Jealousy at work is normal. If you’re someone who gets jealous of your workmates, I’ll offer 5 insights to help you move from ‘compare and despair’ to ‘believe and achieve’.
If you read last week’s post, you’ll remember that when I first became a coach, I had a bit of an identity crisis which slowed down the growth of my business.
So while I was flailing about, I’d see new coaches (with less experience than me) already making $200K/year! They weren’t necessarily executive coaches, but they were a coach. And they were younger. And they’d been doing it for less time than me.
And that pissed me off… which is code for “I was really jealous.” I wanted that success for myself.
I know you can relate.
How many times have you seen someone get the opportunity, praise, or job you wanted, and you went straight to jealousy?
You wanted to feel excited for that person because you (mostly) knew they deserved it. But there’s also a big part of you thinking “Why not me??”
And then you proceed to answer that question in your head by beating yourself up while simultaneously resenting all the powers that overlooked you and recognized someone else.
Done that. Been there. Have a wardrobe full of T-shirts.
I call it comparing and despairing.
And I’m going to say something you may not expect…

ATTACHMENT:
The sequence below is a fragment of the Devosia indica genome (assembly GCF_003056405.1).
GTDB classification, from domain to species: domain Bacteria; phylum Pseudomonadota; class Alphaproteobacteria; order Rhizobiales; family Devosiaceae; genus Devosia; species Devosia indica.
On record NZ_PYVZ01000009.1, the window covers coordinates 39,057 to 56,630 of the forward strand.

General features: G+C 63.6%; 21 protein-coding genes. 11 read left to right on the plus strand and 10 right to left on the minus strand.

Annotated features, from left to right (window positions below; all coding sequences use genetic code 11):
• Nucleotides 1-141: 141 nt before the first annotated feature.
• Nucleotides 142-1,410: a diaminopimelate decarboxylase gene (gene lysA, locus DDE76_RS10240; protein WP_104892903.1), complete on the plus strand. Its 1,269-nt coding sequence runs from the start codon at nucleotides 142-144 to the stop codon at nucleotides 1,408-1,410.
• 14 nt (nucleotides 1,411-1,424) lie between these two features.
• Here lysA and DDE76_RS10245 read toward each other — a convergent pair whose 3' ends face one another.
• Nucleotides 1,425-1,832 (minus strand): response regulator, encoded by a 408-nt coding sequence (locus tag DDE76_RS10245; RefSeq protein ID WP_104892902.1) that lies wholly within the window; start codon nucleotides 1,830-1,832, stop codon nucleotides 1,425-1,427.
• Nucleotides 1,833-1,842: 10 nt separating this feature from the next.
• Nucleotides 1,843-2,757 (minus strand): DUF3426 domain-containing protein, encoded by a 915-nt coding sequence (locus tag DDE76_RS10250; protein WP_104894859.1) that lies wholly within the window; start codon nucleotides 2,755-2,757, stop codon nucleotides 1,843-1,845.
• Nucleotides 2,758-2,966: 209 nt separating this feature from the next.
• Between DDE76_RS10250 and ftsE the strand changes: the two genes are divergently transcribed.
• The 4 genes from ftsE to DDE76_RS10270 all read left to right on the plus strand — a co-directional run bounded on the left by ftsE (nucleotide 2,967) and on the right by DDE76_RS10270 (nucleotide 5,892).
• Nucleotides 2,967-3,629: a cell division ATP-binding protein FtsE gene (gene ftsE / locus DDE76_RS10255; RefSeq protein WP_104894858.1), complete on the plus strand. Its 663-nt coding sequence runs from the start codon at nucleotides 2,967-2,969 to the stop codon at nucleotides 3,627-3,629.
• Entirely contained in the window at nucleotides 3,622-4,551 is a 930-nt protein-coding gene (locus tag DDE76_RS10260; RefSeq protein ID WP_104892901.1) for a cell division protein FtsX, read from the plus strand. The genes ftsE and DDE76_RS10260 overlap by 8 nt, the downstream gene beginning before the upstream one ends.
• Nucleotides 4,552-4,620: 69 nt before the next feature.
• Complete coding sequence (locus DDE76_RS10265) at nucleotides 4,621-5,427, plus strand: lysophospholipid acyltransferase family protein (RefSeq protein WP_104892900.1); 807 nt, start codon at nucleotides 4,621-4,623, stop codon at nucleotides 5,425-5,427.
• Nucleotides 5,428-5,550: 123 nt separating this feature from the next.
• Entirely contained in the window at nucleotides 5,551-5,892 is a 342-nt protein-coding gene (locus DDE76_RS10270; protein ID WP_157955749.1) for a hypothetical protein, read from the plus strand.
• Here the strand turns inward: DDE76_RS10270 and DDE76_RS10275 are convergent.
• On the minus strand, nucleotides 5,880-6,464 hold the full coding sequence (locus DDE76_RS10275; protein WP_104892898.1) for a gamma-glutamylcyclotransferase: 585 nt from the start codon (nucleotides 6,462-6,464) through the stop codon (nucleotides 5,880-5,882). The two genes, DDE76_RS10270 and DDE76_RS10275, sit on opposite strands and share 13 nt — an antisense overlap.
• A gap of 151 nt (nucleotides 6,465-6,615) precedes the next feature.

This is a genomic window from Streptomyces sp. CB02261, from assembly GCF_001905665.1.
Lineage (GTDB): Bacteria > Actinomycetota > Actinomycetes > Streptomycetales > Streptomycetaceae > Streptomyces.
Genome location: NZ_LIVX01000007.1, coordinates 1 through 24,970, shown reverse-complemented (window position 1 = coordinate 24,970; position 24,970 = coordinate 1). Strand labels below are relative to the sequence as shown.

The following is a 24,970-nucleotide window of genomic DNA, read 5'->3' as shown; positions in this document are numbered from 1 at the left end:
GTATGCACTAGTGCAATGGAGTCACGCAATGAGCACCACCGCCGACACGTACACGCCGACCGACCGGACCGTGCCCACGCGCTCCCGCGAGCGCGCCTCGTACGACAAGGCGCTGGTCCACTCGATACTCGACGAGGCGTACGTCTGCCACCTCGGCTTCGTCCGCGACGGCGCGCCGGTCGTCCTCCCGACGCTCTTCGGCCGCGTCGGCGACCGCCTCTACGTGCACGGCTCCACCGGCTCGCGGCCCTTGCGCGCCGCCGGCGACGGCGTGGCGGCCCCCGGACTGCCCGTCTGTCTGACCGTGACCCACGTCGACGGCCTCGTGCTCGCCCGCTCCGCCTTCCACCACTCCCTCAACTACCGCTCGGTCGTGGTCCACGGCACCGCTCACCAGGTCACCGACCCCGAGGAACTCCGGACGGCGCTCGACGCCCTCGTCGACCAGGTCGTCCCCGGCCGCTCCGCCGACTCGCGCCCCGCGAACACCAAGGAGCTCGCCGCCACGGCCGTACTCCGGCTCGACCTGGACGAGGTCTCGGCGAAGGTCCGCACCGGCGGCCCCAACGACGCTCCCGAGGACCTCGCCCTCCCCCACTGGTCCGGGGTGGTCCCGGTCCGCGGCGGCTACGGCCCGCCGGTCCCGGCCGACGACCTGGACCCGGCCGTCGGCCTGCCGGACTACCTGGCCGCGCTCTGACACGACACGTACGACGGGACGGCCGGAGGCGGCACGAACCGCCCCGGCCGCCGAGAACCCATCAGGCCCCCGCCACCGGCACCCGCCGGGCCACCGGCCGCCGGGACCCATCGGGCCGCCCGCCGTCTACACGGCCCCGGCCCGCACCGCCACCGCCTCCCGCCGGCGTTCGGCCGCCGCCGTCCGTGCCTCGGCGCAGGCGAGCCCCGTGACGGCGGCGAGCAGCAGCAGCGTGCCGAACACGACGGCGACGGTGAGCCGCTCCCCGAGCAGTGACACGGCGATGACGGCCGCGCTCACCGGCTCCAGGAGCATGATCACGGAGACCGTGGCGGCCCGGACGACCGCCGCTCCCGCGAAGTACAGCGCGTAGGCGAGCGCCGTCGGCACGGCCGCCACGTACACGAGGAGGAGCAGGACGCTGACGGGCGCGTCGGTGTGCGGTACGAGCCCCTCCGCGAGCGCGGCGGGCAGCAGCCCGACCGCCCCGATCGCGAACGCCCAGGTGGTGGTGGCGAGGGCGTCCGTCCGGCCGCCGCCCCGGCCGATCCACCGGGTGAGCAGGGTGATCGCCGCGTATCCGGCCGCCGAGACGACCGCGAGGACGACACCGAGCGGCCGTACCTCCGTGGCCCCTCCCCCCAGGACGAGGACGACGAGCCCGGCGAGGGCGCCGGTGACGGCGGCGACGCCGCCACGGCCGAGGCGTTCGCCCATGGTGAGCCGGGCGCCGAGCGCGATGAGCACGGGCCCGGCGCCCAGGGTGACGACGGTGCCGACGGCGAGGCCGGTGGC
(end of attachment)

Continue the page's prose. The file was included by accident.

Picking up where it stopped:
This is totally normal. You’re not an a**hole for wishing good things for yourself too. You’re simply human.
What I really want to cover today is how you can use that jealous instinct to your advantage by offering five insights for how you can leverage jealousy at work for your own success.
Yup… that’s what I said… leverage jealousy for growth.
And here’s why jealousy is useful.
Jealousy simply shows you what you want.
And knowing what you want is always good information. The questions I want to help you explore are;
- Why do you want whatever it is that you want, and
- What do you make it mean that you don’t have it?
So if you’re someone who gets jealous of your workmates, then these five insights will help you move from ‘compare and despair’ to ‘believe and achieve’… (oooo that’s good!)
I’ll help you explore why you’re jealous, and then decide what you want to do with the jealousy…. I recommend using it as a trigger to ground yourself in confidence and focus (instead of spinning out in insecurity and envy).